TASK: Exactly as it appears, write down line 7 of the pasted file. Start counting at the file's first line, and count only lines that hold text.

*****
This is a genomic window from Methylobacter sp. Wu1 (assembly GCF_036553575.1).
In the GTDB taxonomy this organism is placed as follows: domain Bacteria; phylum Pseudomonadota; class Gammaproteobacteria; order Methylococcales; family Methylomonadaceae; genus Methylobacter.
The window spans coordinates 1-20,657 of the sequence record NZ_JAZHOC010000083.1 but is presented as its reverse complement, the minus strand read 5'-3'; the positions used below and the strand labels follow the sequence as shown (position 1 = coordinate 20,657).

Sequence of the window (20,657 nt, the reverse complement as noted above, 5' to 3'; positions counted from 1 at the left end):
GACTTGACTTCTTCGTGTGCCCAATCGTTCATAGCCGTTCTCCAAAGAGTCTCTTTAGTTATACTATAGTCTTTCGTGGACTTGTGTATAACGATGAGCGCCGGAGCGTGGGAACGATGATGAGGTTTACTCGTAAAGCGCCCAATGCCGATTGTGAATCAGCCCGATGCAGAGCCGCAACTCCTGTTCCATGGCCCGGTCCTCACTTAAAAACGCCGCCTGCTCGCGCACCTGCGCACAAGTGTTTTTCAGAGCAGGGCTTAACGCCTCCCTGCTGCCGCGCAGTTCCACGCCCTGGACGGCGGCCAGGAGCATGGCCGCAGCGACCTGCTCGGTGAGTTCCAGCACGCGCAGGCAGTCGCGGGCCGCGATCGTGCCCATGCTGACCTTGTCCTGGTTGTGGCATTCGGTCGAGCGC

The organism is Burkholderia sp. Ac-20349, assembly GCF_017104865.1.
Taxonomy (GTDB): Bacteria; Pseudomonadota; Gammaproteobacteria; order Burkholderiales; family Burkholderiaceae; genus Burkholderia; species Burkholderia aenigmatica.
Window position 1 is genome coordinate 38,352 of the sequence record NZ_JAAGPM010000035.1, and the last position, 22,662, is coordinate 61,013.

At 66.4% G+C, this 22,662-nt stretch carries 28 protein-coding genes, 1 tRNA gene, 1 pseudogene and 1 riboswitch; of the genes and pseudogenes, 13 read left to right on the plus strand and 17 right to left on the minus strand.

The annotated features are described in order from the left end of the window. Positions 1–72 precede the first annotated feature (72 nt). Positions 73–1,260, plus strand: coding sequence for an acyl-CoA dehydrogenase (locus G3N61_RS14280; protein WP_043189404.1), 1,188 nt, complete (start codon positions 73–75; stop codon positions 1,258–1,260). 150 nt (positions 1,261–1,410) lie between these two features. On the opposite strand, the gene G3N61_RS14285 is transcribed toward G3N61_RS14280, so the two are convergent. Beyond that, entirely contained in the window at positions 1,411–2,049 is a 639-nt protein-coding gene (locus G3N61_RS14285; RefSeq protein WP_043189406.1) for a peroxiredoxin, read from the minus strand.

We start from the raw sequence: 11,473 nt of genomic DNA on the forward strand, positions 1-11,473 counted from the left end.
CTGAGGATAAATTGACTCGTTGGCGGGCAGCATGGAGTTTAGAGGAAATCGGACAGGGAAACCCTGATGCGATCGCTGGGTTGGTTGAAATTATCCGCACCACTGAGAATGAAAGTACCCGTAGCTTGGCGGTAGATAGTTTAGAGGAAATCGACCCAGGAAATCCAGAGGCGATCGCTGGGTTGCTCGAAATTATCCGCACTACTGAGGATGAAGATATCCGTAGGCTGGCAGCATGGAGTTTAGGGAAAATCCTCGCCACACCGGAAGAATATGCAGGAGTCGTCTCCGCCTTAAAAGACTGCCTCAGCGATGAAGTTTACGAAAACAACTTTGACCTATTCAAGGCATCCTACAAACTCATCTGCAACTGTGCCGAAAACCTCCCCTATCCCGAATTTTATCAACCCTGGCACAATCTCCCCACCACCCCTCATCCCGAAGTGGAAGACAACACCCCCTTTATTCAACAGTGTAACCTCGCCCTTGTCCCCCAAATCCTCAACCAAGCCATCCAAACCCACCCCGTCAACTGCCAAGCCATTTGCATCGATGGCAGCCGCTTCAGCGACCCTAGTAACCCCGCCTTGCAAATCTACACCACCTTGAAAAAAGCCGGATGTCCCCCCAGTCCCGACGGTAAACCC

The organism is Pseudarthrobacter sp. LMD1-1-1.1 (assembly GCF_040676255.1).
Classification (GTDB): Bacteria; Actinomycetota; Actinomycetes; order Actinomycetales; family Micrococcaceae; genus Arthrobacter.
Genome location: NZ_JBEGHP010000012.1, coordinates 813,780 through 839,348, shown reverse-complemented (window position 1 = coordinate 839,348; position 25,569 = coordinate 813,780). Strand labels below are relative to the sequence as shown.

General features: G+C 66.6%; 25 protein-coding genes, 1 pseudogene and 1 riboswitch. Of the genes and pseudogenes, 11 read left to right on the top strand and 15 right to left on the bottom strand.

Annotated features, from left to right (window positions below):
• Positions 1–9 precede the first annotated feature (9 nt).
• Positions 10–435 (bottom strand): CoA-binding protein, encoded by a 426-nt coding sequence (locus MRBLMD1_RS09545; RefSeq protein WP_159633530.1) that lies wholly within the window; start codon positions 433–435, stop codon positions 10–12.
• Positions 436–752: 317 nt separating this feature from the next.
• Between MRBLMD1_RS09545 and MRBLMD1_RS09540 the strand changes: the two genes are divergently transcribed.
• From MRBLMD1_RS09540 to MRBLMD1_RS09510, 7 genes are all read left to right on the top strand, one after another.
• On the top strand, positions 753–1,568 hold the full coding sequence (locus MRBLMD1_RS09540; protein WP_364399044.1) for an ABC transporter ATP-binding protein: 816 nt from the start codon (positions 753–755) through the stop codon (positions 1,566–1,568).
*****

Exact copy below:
Taxonomy (GTDB): Bacteria; Pseudomonadota; Gammaproteobacteria; order Burkholderiales; family Burkholderiaceae; genus Burkholderia; species Burkholderia aenigmatica.